Shirooie S, Nabavi SF, Dehpour AR, Belwal T, Habtemariam S, Argüelles S, et al. Targeting mTORs by omega-3 fatty acids: a possible novel therapeutic strategy for neurodegeneration? Pharmacol Res. 2018;135:37–48. https://doi.org/10.1016/j.phrs.2018.07.004.
Manes M, Alberici A, Di Gregorio E, Boccone L, Premi E, Mitro N, et al. Docosahexaenoic acid is a beneficial replacement treatment for spinocerebellar ataxia 38. Ann Neurol. 2017;82:615–21. https://doi.org/10.1002/ana.25059.
Manes M, Alberici A, Di Gregorio E, Boccone L, Premi E, Mitro N, et al. Long-term efficacy of docosahexaenoic acid (DHA) for Spinocerebellar Ataxia 38 (SCA38) treatment: an open label extension study. Parkinsonism Relat Disord. 2019;63:191–4. https://doi.org/10.1016/j.parkreldis.2019.02.040.
Abeti R, Uzun E, Renganathan I, Honda T, Pook MA, Giunti P. Targeting lipid peroxidation and mitochondrial imbalance in Friedreich’s ataxia. Pharmacol Res. 2015;99:344–50. https://doi.org/10.1016/j.phrs.2015.05.015.
Ricca I, Morani F, Bacci GM, Nesti C, Caputo R, Tessa A, et al. Clinical and molecular studies in two new cases of ARSACS. Neurogenetics. 2019;20:45–9. https://doi.org/10.1007/s10048-019-00564-7.
Schüle R, Holland-Letz T, Klimpe S, Kassubek J, Klopstock T, Mall V, et al. The spastic paraplegia rating scale (SPRS): a reliable and valid measure of disease severity. Neurology. 2006;67:430–4. https://doi.org/10.1212/01.wnl.0000228242.53336.90.
Schmitz-Hübsch T, du Montcel ST, Baliko L, Berciano J, Boesch S, Depondt C, et al. Scale for the assessment and rating of ataxia: development of a new clinical scale. Neurology. 2006;66:1717–20. https://doi.org/10.1212/01.wnl.0000219042.60538.92.
Gagnon C, Brais B, Lessard I, Lavoie C, Côté I, Mathieu J. Development and validation of a disease severity index for ataxia of Charlevoix-Saguenay. Neurology. 2019;93:e1543–9. https://doi.org/10.1212/WNL.0000000000008313.
Lessard I, Brais B, Côté I, Lavoie C, Synofzik M, Mathieu J, et al. Assessing mobility and balance in autosomal recessive spastic Ataxia of Charlevoix-Saguenay population: validity and reliability of four outcome measures. J Neurol Sci. 2018;390:4–9. https://doi.org/10.1016/j.jns.2018.03.033.
Gagnon C, Lessard I, Lavoie C, Côté I, St-Gelais R, Mathieu J, et al. An exploratory natural history of ataxia of Charlevoix-Saguenay. Neurology. 2018;91:e1307–11. https://doi.org/10.1212/WNL.0000000000006290.
Gagnon C, Brais B, Lessard I, Lavoie C, Côté I, Mathieu J. From motor performance to participation: a quantitative descriptive study in adults with autosomal recessive spastic ataxia of Charlevoix-Saguenay. Orphanet J Rare Dis. 2018;13:165. https://doi.org/10.1186/s13023-018-0898-z.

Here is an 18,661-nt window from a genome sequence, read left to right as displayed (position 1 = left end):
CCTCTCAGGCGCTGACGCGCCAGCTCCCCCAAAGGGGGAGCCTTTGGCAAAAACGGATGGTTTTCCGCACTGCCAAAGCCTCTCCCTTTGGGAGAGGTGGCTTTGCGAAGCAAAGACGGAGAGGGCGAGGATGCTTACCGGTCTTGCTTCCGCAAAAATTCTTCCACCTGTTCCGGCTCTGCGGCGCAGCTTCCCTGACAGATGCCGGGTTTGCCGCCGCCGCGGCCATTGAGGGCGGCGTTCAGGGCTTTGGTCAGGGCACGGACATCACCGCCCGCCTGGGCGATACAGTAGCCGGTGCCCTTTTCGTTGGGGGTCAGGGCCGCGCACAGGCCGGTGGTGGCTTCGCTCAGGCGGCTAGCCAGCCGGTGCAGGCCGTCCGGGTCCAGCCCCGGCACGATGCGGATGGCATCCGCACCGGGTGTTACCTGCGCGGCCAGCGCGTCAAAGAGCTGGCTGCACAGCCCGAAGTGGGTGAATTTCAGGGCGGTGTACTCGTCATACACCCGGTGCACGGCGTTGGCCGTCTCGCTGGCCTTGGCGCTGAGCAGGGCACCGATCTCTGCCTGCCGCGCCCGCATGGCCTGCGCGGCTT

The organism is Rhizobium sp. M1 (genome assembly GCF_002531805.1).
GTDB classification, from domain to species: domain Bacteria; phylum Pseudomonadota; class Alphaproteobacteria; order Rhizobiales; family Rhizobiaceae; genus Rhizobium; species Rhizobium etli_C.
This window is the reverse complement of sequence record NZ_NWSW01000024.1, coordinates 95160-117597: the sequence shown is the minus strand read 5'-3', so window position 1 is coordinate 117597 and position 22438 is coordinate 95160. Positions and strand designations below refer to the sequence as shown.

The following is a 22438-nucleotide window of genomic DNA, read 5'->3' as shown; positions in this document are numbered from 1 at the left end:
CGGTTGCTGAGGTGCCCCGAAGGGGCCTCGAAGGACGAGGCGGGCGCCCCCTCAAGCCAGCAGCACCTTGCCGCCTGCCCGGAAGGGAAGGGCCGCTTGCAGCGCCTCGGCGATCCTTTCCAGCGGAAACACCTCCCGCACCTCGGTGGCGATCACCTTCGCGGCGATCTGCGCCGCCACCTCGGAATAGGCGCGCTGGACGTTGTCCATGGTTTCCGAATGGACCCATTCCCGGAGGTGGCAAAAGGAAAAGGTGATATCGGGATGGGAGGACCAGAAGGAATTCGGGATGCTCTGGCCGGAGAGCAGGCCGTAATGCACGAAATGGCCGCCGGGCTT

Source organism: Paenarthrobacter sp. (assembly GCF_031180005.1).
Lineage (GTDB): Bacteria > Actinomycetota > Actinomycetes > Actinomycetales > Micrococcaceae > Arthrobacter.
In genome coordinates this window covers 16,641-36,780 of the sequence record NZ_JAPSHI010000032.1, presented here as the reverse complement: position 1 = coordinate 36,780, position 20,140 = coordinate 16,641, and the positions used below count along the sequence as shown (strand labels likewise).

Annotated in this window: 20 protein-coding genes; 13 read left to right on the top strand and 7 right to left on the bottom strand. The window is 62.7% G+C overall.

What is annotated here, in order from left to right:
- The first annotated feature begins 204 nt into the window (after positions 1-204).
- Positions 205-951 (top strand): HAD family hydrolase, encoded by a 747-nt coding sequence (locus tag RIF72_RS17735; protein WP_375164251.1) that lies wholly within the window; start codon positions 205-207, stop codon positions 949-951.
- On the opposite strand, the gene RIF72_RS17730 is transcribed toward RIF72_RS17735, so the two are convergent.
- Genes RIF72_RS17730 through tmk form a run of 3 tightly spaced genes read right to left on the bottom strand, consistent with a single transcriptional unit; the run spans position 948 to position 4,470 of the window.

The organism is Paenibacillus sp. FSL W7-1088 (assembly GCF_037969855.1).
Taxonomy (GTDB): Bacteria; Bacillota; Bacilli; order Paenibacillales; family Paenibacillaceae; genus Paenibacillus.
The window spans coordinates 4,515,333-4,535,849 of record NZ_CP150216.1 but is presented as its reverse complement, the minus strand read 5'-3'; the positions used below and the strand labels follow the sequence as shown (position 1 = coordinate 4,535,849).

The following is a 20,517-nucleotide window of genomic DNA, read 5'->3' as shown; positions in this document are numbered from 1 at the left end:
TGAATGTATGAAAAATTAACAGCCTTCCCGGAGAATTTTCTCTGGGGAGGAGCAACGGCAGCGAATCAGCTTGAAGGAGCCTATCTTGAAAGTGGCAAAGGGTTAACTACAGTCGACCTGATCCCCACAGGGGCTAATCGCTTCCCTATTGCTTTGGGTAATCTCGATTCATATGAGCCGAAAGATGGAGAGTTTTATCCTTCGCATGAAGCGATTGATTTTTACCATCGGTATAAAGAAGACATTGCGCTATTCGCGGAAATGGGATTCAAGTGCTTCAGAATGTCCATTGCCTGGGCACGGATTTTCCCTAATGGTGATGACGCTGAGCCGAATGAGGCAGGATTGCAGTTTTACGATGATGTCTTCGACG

Scalone L, Cortesi PA, Ciampichini R, Mantovani G, Cesana GML. Health Related Quality of Life norm data of the general population in Italy: results using the EQ-5D-3L and EQ-5D-5L instruments. Epidemiol Biostat Public Heal. 2015;12:e 1 1 4 5 7/1–e 1 1 4 5 7/1 5.
Bellofatto M, De Michele G, Iovino A, Filla A, Santorelli FM. Management of Hereditary Spastic Paraplegia: a systematic review of the literature. Front Neurol. 2019;10:3. https://doi.org/10.3389/fneur.2019.00003.
Jacobson TA, Glickstein SB, Rowe JDSP. Effects of eicosapentaenoic acid and docosahexaenoic acid on low-density lipoprotein cholesterol and other lipids: a review. J Clin Lipidol. 2012;6(1):5–18.
We thank Catherine J. Wrenn for expert editorial assistance and useful discussion.
This study was partially supported by the Italian Ministry of Health-Ricerca Finalizzata RF-2016-02361610 (to FMS), and the E-RARE-3 Joint Transnational Call grant “Preparing therapies for autosomal recessive ataxias” (PREPARE) (MoH; project 3398 to FMS). The funding body did not have roles in the design of the study and data collection, analysis, and interpretation and did not play any role in writing the manuscript.
Ethics approval and consent to participate
The study was approved by the Institutional Ethic Committee. Written consent was obtained from all study participants patients for this study.
Consent for publication
Written consent was obtained from study participants for publication of the data.
The authors declare that they have no competing interests.
Springer Nature remains neutral with regard to jurisdictional claims in published maps and institutional affiliations.
About this article
Cite this article
Ricca, I., Tessa, A., Trovato, R. et al. Docosahexaenoic acid in ARSACS: observations in two patients. BMC Neurol 20, 215 (2020). https://doi.org/10.1186/s12883-020-01803-3
- 6-min-walking test (6MWT)